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Showing posts from August, 2010

jp & the gilberts

Last week Andrew & I were lucky enough to see these guys live in Park Slope. Although the lead singer is a dear friend of mine, and therefore you'd think I'd be able to hear his band's music all the time, they have been busy touring the cities up & down the East Coast. But lucky for us they were in Brooklyn last week.

The music of JP & the Gilberts is really beautiful. It's got all the poignant honesty and bittersweet humor that good music should have, and the crooning voices and masterful talent that make it all that much better.

And they have a great website, too. 

eamon mcmahon

This artist's website popped up yesterday on my Newsfeed and, out of curiosity, I decided to take a look. Lucky me! He's quite an amazing photographer. Unfortunately, I cannot figure out how to get the images from his website onto my blog (except for the one below which I was able to find elsewhere on the web) so, if you want to see more of this wonderful body of work (which I highly suggest) check it out here:

wishful thinking

So, a big open kitchen would be a nice addition to my life. I mean, my current kitchen is perfectly fine, especially considering the amount of cooking i have (not) been able to do while in graduate school. But, graduate school is over in December, and so, the daydreaming has begun. Here are some photos that inspired the most recent bout of wishful-thinking:

All posts from

barn life

As someone who lives in New York City, studies urban planning and spent much of this summer in Manila, Philippines (one of the more chaotic of the Asian mega-cities), I spend a lot of time daydreaming about country living. It's not so much that I want to relocate as that I would love to be one of the many New Yorkers with the luxury of a country home - a rural retreat far removed from the fast-paced life of the city. Right now, that place is my parents' home in New Jersey (which, needless to say, is quite lovely). But, this barn-turned-art studio in northeastern Massachusetts would do just fine for me as a lovely country cottage. (PS - the artist who works in this beauty, along with a green-barn-builder, built the whole place from scratch. Impressive, no?)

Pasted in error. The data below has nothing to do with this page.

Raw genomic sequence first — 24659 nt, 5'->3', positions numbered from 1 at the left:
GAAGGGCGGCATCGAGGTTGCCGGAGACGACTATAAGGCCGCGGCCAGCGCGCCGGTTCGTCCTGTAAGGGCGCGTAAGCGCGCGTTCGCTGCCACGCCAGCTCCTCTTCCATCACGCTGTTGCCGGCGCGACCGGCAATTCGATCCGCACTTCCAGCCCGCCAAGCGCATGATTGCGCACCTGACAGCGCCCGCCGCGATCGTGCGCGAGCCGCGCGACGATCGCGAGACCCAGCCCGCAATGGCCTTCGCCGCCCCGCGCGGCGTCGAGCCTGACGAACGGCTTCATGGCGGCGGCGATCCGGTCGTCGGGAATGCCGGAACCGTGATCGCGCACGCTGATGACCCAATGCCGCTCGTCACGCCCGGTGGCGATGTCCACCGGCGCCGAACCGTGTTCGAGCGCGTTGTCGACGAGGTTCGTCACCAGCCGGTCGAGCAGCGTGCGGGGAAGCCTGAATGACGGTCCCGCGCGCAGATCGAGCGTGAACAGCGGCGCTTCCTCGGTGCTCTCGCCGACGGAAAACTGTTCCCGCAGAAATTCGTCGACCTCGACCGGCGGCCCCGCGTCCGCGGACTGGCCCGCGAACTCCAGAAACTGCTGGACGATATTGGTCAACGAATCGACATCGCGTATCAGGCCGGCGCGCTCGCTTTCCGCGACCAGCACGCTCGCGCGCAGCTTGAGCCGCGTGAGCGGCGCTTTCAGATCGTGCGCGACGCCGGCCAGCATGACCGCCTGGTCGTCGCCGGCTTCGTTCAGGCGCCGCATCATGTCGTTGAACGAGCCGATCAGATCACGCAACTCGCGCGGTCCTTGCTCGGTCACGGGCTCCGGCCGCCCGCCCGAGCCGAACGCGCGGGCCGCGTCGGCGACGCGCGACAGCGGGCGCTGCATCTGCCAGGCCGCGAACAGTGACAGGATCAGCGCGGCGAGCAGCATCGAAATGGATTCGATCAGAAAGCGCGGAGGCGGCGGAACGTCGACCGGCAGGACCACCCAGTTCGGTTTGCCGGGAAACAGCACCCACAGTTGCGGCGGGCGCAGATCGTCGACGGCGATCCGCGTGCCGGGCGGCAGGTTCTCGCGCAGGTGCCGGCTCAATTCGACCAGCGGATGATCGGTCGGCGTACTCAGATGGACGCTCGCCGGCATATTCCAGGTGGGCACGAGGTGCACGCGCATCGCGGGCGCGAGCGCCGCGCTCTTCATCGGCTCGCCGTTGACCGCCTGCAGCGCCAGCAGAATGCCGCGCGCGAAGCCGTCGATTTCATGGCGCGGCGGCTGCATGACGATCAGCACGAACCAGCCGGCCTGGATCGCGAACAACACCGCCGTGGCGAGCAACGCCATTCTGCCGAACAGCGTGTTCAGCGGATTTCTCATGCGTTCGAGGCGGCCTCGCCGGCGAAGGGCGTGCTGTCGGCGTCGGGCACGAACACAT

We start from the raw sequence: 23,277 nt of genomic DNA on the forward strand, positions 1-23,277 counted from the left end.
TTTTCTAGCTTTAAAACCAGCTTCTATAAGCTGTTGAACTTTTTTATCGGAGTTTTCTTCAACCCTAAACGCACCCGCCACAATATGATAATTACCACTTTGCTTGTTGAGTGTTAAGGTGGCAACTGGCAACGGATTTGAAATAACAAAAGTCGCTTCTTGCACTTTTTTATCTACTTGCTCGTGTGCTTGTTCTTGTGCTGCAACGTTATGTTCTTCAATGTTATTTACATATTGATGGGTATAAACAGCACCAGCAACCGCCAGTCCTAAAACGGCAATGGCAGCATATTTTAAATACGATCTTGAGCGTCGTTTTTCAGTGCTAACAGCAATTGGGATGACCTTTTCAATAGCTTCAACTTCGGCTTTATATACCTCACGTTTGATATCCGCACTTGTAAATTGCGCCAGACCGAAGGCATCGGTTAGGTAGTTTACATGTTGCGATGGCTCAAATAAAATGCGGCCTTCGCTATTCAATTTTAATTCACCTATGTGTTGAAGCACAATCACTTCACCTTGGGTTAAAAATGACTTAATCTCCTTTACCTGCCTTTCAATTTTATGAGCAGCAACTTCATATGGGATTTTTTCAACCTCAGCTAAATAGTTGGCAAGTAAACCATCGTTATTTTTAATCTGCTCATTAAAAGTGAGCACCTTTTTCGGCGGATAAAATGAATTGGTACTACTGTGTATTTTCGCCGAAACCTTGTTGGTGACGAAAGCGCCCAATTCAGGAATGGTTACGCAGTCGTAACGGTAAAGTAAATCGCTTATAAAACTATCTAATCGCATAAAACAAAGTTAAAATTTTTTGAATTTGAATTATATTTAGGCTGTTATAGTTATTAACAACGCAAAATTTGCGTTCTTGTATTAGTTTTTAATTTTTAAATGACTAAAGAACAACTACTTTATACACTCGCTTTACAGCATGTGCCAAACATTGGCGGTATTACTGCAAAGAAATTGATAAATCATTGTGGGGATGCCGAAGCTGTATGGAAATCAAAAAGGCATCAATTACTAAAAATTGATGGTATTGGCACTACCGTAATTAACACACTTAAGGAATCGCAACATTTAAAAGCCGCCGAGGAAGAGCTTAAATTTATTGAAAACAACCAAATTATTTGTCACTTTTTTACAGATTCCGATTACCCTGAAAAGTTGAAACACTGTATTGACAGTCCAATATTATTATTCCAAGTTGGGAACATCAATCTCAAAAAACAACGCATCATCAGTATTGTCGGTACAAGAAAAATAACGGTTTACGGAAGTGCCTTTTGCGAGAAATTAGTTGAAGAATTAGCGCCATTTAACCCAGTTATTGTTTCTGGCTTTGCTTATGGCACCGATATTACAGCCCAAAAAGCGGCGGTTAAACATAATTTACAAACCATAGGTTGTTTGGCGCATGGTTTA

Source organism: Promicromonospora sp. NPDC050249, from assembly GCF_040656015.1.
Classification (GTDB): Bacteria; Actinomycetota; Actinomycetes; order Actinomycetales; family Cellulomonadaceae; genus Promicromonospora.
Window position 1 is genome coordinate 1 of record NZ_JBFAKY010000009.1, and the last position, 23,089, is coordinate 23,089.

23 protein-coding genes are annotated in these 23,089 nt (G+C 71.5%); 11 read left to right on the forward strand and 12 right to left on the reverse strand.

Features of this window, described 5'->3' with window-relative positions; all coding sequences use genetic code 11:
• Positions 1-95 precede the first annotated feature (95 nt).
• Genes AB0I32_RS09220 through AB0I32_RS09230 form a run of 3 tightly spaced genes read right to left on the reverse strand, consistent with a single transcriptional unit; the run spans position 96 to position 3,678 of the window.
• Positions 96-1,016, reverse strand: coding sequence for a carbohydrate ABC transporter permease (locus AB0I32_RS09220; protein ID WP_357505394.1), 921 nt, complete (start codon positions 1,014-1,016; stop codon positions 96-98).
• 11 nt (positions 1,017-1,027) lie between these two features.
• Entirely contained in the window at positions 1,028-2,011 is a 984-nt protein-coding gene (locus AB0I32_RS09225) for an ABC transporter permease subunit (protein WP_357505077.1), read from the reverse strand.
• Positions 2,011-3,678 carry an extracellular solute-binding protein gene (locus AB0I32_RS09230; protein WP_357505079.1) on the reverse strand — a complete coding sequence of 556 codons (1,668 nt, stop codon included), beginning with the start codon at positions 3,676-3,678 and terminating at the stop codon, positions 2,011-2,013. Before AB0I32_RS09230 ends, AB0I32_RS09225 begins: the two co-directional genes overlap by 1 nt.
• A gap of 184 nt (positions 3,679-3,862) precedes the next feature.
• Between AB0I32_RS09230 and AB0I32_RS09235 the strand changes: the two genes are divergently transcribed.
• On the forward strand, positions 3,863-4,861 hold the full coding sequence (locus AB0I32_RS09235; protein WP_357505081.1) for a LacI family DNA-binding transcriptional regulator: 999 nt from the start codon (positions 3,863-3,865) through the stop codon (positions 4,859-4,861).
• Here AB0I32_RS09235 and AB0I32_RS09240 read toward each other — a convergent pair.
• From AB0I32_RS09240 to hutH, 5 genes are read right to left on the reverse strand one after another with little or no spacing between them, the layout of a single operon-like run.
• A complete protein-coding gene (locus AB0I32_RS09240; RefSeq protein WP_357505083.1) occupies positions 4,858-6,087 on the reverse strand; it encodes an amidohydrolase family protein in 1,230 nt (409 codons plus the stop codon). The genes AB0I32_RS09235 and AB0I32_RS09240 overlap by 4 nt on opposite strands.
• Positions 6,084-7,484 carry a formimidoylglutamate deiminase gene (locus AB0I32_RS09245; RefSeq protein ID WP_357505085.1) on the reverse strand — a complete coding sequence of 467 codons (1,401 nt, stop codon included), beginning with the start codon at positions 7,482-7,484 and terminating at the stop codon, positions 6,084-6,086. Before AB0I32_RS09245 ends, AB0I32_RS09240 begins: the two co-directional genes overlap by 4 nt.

Read more about this awesome place here.

one art

(a poem by Elizabeth Bishop)

The art of losing isn't hard to master; so many things seem filled with the intent to be lost that their loss is no disaster. Lose something every day. Accept the fluster of lost door keys, the hour badly spent.The art of losing isn't hard to master. Then practice losing farther, losing faster: places, and names, and where it was you meant to travel. None of these will bring disaster. I lost my mother's watch. And look! my last, ornext-to-last, of three loved houses went. The art of losing isn't hard to master. I lost two cities, lovely ones. And, vaster, some realms I owned, two rivers, a continent. I miss them, but it wasn't a disaster. --Even losing you (the joking voice, a gesture I love) I shan't have lied. It's evident the art of losing's not too hard to master though it may look like (Write it!) like disaster.

brendan cass

Thank you to a dear friend for posting a whole album of these paintings on facebook the other day & then sending me the link to an article about this fantastic young artist, Brendan Cass.